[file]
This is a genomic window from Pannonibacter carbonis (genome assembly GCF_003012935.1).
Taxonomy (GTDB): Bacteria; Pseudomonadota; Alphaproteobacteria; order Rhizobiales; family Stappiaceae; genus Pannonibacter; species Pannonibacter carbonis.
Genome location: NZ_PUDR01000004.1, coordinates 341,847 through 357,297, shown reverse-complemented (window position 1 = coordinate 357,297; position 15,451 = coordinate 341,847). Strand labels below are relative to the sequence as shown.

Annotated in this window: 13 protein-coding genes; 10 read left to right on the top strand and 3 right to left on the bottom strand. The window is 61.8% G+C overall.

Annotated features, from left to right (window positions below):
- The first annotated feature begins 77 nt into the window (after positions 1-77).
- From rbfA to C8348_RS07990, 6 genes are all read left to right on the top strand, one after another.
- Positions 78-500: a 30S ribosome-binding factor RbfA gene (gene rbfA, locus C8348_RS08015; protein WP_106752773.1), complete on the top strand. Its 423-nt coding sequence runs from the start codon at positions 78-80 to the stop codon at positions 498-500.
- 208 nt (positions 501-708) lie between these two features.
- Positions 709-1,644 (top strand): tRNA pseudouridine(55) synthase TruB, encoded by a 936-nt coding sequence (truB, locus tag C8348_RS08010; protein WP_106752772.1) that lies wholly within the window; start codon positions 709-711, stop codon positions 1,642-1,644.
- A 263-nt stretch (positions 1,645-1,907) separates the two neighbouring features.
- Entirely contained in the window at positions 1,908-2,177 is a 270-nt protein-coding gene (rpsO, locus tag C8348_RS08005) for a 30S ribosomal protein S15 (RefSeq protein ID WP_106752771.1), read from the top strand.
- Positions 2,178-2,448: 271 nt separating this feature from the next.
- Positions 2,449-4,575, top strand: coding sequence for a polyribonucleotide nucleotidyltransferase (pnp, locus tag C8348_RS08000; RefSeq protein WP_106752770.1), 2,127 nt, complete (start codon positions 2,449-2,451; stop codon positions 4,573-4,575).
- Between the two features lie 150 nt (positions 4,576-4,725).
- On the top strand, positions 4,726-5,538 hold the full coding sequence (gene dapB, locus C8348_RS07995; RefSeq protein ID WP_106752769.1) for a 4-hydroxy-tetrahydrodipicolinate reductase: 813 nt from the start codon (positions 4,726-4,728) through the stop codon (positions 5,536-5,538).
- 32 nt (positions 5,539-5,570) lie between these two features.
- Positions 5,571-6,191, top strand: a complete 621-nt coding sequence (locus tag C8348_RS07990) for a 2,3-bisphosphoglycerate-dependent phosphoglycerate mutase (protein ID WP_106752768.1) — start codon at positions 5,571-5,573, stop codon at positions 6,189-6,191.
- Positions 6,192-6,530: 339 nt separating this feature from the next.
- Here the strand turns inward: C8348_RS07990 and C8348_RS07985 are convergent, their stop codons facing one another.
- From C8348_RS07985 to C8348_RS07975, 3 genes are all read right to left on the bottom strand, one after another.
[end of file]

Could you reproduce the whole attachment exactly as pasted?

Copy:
This is a genomic window from Pannonibacter carbonis (genome assembly GCF_003012935.1).
Taxonomy (GTDB): Bacteria; Pseudomonadota; Alphaproteobacteria; order Rhizobiales; family Stappiaceae; genus Pannonibacter; species Pannonibacter carbonis.
Genome location: NZ_PUDR01000004.1, coordinates 341,847 through 357,297, shown reverse-complemented (window position 1 = coordinate 357,297; position 15,451 = coordinate 341,847). Strand labels below are relative to the sequence as shown.

Annotated in this window: 13 protein-coding genes; 10 read left to right on the top strand and 3 right to left on the bottom strand. The window is 61.8% G+C overall.

Annotated features, from left to right (window positions below):
- The first annotated feature begins 77 nt into the window (after positions 1-77).
- From rbfA to C8348_RS07990, 6 genes are all read left to right on the top strand, one after another.
- Positions 78-500: a 30S ribosome-binding factor RbfA gene (gene rbfA, locus C8348_RS08015; protein WP_106752773.1), complete on the top strand. Its 423-nt coding sequence runs from the start codon at positions 78-80 to the stop codon at positions 498-500.
- 208 nt (positions 501-708) lie between these two features.
- Positions 709-1,644 (top strand): tRNA pseudouridine(55) synthase TruB, encoded by a 936-nt coding sequence (truB, locus tag C8348_RS08010; protein WP_106752772.1) that lies wholly within the window; start codon positions 709-711, stop codon positions 1,642-1,644.
- A 263-nt stretch (positions 1,645-1,907) separates the two neighbouring features.
- Entirely contained in the window at positions 1,908-2,177 is a 270-nt protein-coding gene (rpsO, locus tag C8348_RS08005) for a 30S ribosomal protein S15 (RefSeq protein ID WP_106752771.1), read from the top strand.
- Positions 2,178-2,448: 271 nt separating this feature from the next.
- Positions 2,449-4,575, top strand: coding sequence for a polyribonucleotide nucleotidyltransferase (pnp, locus tag C8348_RS08000; RefSeq protein WP_106752770.1), 2,127 nt, complete (start codon positions 2,449-2,451; stop codon positions 4,573-4,575).
- Between the two features lie 150 nt (positions 4,576-4,725).
- On the top strand, positions 4,726-5,538 hold the full coding sequence (gene dapB, locus C8348_RS07995; RefSeq protein ID WP_106752769.1) for a 4-hydroxy-tetrahydrodipicolinate reductase: 813 nt from the start codon (positions 4,726-4,728) through the stop codon (positions 5,536-5,538).
- 32 nt (positions 5,539-5,570) lie between these two features.
- Positions 5,571-6,191, top strand: a complete 621-nt coding sequence (locus tag C8348_RS07990) for a 2,3-bisphosphoglycerate-dependent phosphoglycerate mutase (protein ID WP_106752768.1) — start codon at positions 5,571-5,573, stop codon at positions 6,189-6,191.
- Positions 6,192-6,530: 339 nt separating this feature from the next.
- Here the strand turns inward: C8348_RS07990 and C8348_RS07985 are convergent, their stop codons facing one another.
- From C8348_RS07985 to C8348_RS07975, 3 genes are all read right to left on the bottom strand, one after another.